The mother duck is most responsible for the Ugly Duckling’s rejection. She models her distaste for him and the genetic offspring all gang up. So does every single creature who comes into contact with the Ugly Duckling, though he does meet someone who wants to help him find love despite being ugly: The geese. These guys are more like allies than opponents. The Ugly Duckling never did want to be associated with ugly birds. He knew deep down he was better than that.


The Ugly Duckling feels down and waits around to mature. That’s not such bad advice for the mid-teen years.


The Ugly Duckling thinks he’s going to be murdered by the massive, good-looking swans and offers himself up to them. They can murder him if they want; he feels so wretched and ugly and useless.


He looks into the reflection and sees that he has grown into a swan.


The Ugly Duckling is really a swan, so will leave the ducks to live happily ever after as a beautiful swan.


Everyone is happier once they are able to live as themselves, so I guess this swan doesn’t have much keeping him down anymore.

No one really disagrees with the idea that in order to be happy you must find your people and thereby find self-acceptance.

But what might Andersen have been wrong about? Which ideas feel dated when read through a modern lens?

  • The mother duck thinks her own babies are pretty because she gave birth to them. This suggests mothers love genetically related children more than adopted children. Studies don’t bear out this idea at all. Parents don’t love their children equally, but there’s no detectable difference between genetic and adopted offspring when both are raised from birth.
  • The ugly ‘duckling’ feels so ugly that ‘even a dog will not bite me’. If we take that as a stand-in for abuse in general, it is simply incorrect that a person can be too ugly to be victimised. This probably wouldn’t bother me if it weren’t used as an actual defense in court when trying to prove the innocence of rapists. This is an example of yet another thing the Ugly Duckling is wrong about. (Main characters are meant to be wrong about something otherwise there’s not much of a character arc.) However, the Ugly Duckling never learns that he is wrong on this point. It’s up to the reader to deduce that he must be wrong, because clearly he’s ugly AND he’s being abused.
  • The ugly duckling only feels legitimised once he looks into the reflection and sees a beautiful swan looking back. This is basically the make-over plot in which Beauty equals worthiness. More modern picturebook retellings of this story generally avoid the literal transformation from ugliness to beauty and instead limit the plot to ‘finds creatures who look just like him’. But what if you have some sort of facial difference and will never find your people? If we read “The Ugly Duckling” at the truly allegorical level, the baby swan was never ugly, only lacking in love. Therefore there was no literal transformation from ugly to beautiful; the bird felt beautiful after finding acceptance with creatures who accept him. The first Shrek movie works in a similar way. Shrek and Fiona are happy because they have ‘found their people’ (both of them ugly by comparison to the haughty, insecure, beautiful versions/imaginings of themselves). The message is ostensibly a positive one for kids: You’re as beautiful as you think you are. The other, unintended message: Know your level, kids. Ugly creatures belong with other ugly creatures; beautiful creatures belong with other beautiful creatures. Beauty is meaningful. Beauty is something we should all be constantly thinking about and trying to improve. In our image obsessed culture it feels hopelessly idealistic to believe that beauty doesn’t mean anything; clearly it does. But can we imagine and work towards a better world than one that runs on Beauty privilege?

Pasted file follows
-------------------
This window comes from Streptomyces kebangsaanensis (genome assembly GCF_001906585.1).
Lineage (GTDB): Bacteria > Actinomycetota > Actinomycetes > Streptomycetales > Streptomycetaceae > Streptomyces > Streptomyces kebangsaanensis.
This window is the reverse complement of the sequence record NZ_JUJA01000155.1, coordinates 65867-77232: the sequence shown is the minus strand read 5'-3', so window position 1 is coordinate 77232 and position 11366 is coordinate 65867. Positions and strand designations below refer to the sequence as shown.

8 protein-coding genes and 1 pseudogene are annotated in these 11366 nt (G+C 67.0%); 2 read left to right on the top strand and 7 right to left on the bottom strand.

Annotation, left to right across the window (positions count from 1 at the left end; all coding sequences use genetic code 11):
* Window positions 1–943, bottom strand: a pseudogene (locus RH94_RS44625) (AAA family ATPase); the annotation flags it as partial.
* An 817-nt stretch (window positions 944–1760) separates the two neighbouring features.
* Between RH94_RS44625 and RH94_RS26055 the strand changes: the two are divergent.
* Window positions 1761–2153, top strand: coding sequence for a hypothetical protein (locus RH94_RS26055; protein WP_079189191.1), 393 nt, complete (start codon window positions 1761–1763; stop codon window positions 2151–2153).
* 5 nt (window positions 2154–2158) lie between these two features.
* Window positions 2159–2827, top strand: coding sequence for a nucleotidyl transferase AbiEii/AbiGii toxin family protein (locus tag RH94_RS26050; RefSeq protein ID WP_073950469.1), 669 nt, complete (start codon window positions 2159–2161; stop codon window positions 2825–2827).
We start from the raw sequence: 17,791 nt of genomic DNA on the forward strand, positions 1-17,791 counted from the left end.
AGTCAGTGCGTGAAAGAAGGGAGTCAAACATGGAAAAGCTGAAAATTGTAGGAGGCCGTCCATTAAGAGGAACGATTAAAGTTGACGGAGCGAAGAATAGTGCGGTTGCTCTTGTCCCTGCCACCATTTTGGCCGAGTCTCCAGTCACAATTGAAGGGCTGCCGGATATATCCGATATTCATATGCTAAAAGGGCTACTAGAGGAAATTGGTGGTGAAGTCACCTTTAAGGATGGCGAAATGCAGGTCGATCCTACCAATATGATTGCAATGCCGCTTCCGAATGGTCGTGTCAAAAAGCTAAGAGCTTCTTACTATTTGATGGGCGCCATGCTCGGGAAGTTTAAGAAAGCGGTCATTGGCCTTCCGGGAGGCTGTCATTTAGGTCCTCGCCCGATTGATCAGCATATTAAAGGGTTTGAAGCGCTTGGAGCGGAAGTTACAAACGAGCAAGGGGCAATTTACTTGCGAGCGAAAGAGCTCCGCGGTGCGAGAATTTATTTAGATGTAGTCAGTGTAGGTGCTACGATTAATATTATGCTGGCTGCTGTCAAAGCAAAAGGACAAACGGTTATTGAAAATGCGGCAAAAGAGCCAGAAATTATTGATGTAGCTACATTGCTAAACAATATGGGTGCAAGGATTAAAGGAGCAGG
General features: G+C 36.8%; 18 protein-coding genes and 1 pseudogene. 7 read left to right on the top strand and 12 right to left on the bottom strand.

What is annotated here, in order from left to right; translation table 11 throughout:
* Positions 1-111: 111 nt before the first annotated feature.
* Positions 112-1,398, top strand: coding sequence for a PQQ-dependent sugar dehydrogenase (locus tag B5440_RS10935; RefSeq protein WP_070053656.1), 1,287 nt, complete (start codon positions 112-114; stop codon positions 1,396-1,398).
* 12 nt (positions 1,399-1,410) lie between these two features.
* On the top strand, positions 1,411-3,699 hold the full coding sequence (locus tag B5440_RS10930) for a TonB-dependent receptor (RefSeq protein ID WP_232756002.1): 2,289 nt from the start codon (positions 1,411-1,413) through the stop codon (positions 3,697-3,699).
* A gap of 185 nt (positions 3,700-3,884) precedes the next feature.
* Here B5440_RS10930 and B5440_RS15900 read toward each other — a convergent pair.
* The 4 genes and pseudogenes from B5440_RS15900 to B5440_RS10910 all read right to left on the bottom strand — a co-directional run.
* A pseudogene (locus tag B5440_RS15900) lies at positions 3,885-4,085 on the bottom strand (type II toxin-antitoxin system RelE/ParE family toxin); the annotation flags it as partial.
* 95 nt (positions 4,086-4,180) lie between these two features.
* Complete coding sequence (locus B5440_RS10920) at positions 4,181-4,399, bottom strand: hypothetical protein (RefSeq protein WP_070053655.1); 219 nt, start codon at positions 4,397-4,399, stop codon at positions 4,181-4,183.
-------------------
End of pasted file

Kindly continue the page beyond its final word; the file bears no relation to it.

• This is basically a Chosen One story, in which bloodline is king. The Ugly Duckling is really a swan; the poor boy is really a prince. There are many ideological issues with the bloodline story, which remains popular in contemporary storytelling (see Harry Potter and all its offshoots).


This story is so well-known that ‘ugly duckling’ is now a widely understood English idiom.

The Animal Who Thought He Was A Different Animal is an enduring trope across children’s literature:

Then there’s the animal who wished he were a different animal. The Saggy Baggy Elephant is a Little Golden Book by Jackson and Tenggren, first published in 1947. In the jungle, a bird taunts a baby elephant, saying his skin is too baggy. He doesn’t seem to realise he’s been separated from his tribe. The poor elephant feels self-conscious and tries to shrink his skin so he won’t be wrinkled. The tiger, whose sleek skin fits ‘perfectly’ is no help and instead offers to eat bits of it off for him. (That part is quite gruesome by today’s picture book standards.) The saggy, baggy elephant finds happiness and self-acceptance after meeting other elephants.

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Header illustration from Hans Christian Andersen’s “The Ugly Duckling” by Vilhelm Pedersen

The Elves and the Shoemaker

The Elves and the Shoemaker Little Golden Book

Read a modern re-telling of “The Elves and the Shoemaker” and you might conclude it’s a tale in praise of gratitude: Gratitude is noble. If someone does you a kind turn, be nice in return.

But that was not the takeaway message for earlier audiences of this tale, told to people with a very different, supernatural worldview. Back when people sort-of-really did believe in fairies, “The Elves and the Shoemaker” tales offered a warning: Do not, whatever you do, make clothes for fairies. DO NOT DABBLE IN ELF-CRAFT. DO NOT ENCOURAGE THEM INTO YOUR HOME.